Jack Deere on cessationism

Jack Deere on cessationism December 31, 2005

I just found an interesting article on TheHeresy.com described as being by Jack Deere:

“No one ever just picked up the Bible, started reading, and then came to the conclusion that God was not doing signs and wonders anymore and that the gifts of the Holy Spirit had passed away. The doctrine of cessationism did not originate from a careful study of the Scriptures. The doctrine of cessationism originated in experience.
The failure to see miracles in one’s own experience and to locate them in past history required an explanation. How do you explain an absence of miracles in your experience when the New Testament is filled with miracles? There are essentially three possibilities. First, there is something wrong with your experience. Second, God has withdrawn miracles because He only intended them to serve temporary purposes. Third, the answer is locked in divine mystery, like the mystery of election or predestination. The first answer would lead you to expect the miraculous when your experience was corrected. The second answer wouldn’t lead you to expect the miraculous at all. The third answer leaves the question open……..

Thus the Reformers were confronted with a choice: was their lack of experience of the miraculous due to a defect in their experience or to a divinely planned obsolescence of miracles? They chose to believe the latter. They now had the monumental task before them of explaining why God would be so liberal in giving miracles to the first-century church and so stingy with miracles in the centuries that followed. The trick was to prove that miracles were meant only to serve temporary purposes in the first century. But how could they prove that?…….Yet here they faced not only a formidable obstacle but an insurmountable obstacle, for they could not produce one specific text of Scripture that taught that miracles or the spiritual gifts were confined to the New Testament period. Nor has anyone else since then been able to do that.

Having been deprived of the most powerful weapon in their arsenal, specific statements of Scripture, the Reformers were forced to appeal to theological deductions. But how were they ever going to deduce that miracles were intended to be temporary from a book that begins with miracles, persists in miracles, and ends with miracles?”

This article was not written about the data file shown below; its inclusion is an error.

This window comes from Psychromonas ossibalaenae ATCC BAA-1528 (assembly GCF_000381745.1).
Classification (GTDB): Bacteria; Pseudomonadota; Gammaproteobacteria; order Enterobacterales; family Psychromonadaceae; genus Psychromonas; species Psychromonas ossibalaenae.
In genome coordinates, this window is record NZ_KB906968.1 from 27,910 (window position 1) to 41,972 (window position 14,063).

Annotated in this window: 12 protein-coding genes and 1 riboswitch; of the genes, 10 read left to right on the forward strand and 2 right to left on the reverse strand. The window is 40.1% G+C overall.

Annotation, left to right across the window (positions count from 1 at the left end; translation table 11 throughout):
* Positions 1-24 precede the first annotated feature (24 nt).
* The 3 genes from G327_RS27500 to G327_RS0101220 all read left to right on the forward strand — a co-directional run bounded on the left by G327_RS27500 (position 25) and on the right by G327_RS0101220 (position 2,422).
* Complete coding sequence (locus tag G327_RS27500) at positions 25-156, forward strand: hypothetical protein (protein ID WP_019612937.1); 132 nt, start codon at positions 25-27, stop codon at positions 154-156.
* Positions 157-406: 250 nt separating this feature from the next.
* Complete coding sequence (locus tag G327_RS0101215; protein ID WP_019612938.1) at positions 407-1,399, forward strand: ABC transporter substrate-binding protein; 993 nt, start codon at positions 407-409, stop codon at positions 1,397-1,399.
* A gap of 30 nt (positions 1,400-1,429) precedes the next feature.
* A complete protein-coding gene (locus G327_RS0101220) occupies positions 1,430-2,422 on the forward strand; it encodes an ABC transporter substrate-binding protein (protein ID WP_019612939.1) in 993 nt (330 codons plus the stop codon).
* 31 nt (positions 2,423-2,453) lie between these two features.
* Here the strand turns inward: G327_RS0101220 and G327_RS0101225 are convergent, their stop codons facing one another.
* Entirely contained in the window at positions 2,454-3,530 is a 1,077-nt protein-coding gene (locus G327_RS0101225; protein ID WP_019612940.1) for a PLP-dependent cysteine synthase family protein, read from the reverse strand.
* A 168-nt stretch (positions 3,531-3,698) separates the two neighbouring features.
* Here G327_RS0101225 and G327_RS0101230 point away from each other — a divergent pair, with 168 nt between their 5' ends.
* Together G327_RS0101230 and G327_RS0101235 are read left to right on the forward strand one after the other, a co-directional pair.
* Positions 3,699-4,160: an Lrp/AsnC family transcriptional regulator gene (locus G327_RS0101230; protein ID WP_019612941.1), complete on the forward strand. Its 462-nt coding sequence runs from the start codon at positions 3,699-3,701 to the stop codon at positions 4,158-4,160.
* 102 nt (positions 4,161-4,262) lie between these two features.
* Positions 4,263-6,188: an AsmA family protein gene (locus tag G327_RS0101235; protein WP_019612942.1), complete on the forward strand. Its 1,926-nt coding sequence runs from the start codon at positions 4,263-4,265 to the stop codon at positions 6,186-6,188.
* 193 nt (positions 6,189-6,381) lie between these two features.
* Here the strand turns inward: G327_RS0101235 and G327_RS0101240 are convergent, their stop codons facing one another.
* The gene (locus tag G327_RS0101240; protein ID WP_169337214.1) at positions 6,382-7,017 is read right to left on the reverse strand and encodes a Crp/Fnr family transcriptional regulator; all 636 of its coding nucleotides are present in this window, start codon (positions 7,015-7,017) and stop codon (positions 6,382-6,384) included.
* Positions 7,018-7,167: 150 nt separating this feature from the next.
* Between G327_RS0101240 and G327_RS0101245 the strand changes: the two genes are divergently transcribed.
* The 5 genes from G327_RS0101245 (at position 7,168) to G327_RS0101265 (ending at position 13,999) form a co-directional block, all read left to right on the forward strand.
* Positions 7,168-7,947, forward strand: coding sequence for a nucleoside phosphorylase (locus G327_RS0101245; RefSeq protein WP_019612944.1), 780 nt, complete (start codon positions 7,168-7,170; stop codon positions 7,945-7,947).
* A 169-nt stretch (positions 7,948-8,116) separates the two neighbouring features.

And so it goes on, and so I hereby rest my challenge and agree with Deere that there are no specific statements in scripture that tell us that miracles and other gifts of the Holy Spirit were solely for the church age. Now I will accept that it is possible as Deere goes onto elaborate for so-called “theological deductions” to lead to a cessationist position and I am beginning to understand them more. But, I for one am very uncomfortable with any kind of purely rationalistic theological deduction based doctrine that has no statement in scripture which in any way directly or indirectly supports it.

I am sorry if such a statement offends my cessationist brothers but that is where I stand at the moment. Prove me wrong by all means, but in the meantime do understand that I honestly do fully appreciate the genuiness of many who disagree. Just remember not to point the finger too much at the charismatic as basing their theology on experience, when so much of cessationist thought has at its root experience or rather the lack of it.

I think that I may move on to talk about other areas now, as without anything much to engage with from “the other side” my interest in this so called debate has finally waned. It is not an issue that will go away completely, however, I suspect.

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